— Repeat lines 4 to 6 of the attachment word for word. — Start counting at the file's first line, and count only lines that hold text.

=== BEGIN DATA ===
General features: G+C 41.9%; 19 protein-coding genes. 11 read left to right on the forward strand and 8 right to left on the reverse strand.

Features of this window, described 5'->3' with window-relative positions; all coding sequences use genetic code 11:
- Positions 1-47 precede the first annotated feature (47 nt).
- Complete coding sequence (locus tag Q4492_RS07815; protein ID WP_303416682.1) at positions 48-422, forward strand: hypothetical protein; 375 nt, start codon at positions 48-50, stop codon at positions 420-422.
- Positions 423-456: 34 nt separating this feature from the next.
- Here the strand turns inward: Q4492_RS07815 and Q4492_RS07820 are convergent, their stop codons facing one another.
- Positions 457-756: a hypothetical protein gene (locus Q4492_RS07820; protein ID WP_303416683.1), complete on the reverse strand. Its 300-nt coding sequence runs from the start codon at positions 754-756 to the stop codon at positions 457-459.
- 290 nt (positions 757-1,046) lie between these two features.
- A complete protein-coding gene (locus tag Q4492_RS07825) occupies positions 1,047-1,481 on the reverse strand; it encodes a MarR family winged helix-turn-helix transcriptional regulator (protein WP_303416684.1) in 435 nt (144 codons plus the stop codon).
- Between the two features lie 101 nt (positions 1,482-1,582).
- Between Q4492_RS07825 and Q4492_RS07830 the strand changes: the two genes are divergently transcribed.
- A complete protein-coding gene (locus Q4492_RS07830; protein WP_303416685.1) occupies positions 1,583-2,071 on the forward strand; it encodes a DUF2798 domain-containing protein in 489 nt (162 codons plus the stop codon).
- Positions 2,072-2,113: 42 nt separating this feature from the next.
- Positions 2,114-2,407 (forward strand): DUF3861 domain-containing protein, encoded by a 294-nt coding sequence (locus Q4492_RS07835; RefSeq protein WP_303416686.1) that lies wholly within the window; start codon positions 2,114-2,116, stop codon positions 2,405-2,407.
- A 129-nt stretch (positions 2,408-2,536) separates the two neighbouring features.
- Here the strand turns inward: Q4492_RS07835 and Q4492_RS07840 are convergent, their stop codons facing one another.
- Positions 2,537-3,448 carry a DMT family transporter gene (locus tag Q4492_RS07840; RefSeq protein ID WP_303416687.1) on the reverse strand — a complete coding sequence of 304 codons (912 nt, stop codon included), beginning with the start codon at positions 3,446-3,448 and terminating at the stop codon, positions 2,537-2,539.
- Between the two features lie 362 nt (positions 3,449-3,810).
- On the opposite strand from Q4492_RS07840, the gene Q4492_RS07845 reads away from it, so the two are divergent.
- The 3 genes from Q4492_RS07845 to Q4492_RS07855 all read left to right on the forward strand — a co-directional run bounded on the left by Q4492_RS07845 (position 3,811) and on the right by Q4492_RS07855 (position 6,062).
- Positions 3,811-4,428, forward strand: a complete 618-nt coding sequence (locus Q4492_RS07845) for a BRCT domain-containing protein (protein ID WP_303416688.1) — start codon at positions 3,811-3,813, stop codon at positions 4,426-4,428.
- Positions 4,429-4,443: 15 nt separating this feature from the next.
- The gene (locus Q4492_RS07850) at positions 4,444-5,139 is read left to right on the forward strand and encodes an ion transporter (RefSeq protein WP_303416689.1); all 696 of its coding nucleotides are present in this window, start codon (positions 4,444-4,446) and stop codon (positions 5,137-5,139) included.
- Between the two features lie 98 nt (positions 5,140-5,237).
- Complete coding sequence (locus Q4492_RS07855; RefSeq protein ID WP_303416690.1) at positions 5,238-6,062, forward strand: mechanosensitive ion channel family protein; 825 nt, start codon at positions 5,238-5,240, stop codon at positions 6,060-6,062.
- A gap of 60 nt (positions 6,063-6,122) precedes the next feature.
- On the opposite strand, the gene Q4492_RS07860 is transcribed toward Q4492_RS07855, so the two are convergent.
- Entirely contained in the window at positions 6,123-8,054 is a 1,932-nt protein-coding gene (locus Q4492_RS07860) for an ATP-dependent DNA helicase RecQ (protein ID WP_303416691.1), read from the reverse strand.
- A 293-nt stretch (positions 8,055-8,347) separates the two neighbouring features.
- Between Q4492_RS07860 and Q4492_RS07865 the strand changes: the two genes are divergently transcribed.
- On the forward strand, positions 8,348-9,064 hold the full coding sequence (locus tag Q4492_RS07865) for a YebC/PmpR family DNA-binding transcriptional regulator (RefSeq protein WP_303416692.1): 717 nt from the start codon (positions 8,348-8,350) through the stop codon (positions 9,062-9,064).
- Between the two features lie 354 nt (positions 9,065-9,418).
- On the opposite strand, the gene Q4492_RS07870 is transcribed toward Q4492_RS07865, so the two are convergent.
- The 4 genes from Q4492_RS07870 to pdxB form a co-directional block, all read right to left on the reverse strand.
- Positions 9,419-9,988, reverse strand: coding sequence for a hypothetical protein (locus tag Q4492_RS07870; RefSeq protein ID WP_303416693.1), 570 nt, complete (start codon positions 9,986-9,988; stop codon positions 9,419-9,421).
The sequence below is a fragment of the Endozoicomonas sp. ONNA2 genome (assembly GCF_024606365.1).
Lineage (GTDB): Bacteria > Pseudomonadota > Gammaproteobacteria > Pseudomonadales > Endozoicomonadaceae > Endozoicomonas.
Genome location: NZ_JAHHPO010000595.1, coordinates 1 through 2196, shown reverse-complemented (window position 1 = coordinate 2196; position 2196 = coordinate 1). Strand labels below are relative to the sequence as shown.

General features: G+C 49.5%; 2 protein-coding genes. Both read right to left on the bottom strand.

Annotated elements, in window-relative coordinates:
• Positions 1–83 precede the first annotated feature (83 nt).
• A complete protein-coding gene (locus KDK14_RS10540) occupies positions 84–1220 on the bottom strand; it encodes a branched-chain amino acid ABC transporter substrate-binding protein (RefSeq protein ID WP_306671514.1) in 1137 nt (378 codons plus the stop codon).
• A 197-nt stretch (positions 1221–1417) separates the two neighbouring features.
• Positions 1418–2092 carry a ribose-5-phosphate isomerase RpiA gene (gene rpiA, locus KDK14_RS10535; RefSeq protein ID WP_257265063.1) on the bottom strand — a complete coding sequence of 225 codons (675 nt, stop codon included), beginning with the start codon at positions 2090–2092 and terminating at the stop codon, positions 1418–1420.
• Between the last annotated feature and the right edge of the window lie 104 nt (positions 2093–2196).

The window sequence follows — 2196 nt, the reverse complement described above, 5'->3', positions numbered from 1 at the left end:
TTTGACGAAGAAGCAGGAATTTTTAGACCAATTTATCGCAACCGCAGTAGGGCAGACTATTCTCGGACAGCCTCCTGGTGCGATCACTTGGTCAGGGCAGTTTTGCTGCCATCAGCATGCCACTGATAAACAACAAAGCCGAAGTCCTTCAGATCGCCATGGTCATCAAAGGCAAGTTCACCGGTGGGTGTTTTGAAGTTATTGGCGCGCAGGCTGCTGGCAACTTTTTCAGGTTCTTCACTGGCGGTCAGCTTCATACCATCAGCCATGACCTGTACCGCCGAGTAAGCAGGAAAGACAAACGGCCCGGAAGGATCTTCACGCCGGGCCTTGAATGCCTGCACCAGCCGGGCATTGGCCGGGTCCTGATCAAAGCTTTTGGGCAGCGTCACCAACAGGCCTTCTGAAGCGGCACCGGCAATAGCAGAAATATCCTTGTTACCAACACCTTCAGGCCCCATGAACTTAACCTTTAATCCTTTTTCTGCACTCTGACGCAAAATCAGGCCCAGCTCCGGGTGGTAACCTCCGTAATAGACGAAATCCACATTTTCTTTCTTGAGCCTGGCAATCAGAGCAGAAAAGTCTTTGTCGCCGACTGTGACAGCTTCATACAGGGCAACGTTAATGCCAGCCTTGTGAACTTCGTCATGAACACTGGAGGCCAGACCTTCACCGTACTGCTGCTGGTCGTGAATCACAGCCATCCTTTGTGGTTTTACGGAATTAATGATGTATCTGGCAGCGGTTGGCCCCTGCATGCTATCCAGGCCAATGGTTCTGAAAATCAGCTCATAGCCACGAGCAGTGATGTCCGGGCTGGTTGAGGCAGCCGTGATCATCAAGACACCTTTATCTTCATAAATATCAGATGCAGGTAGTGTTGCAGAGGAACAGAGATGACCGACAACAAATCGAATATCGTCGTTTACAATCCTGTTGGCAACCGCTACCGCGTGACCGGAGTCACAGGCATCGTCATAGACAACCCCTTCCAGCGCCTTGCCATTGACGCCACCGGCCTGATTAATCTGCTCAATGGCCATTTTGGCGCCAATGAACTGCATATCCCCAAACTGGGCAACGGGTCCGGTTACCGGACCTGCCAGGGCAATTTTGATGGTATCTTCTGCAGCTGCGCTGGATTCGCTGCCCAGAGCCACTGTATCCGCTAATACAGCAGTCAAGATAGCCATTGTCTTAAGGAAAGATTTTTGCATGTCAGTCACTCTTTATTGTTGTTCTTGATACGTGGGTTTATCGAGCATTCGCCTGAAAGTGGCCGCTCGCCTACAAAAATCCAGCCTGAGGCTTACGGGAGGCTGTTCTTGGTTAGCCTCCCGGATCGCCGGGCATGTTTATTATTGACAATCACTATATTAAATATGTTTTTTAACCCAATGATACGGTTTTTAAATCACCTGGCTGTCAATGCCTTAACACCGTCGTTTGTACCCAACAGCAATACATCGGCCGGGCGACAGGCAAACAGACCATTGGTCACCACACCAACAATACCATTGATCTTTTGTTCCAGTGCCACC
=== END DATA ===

- Complete coding sequence (locus tag Q4492_RS07815; protein ID WP_303416682.1) at positions 48-422, forward strand: hypothetical protein; 375 nt, start codon at positions 48-50, stop codon at positions 420-422.
- Positions 423-456: 34 nt separating this feature from the next.
- Here the strand turns inward: Q4492_RS07815 and Q4492_RS07820 are convergent, their stop codons facing one another.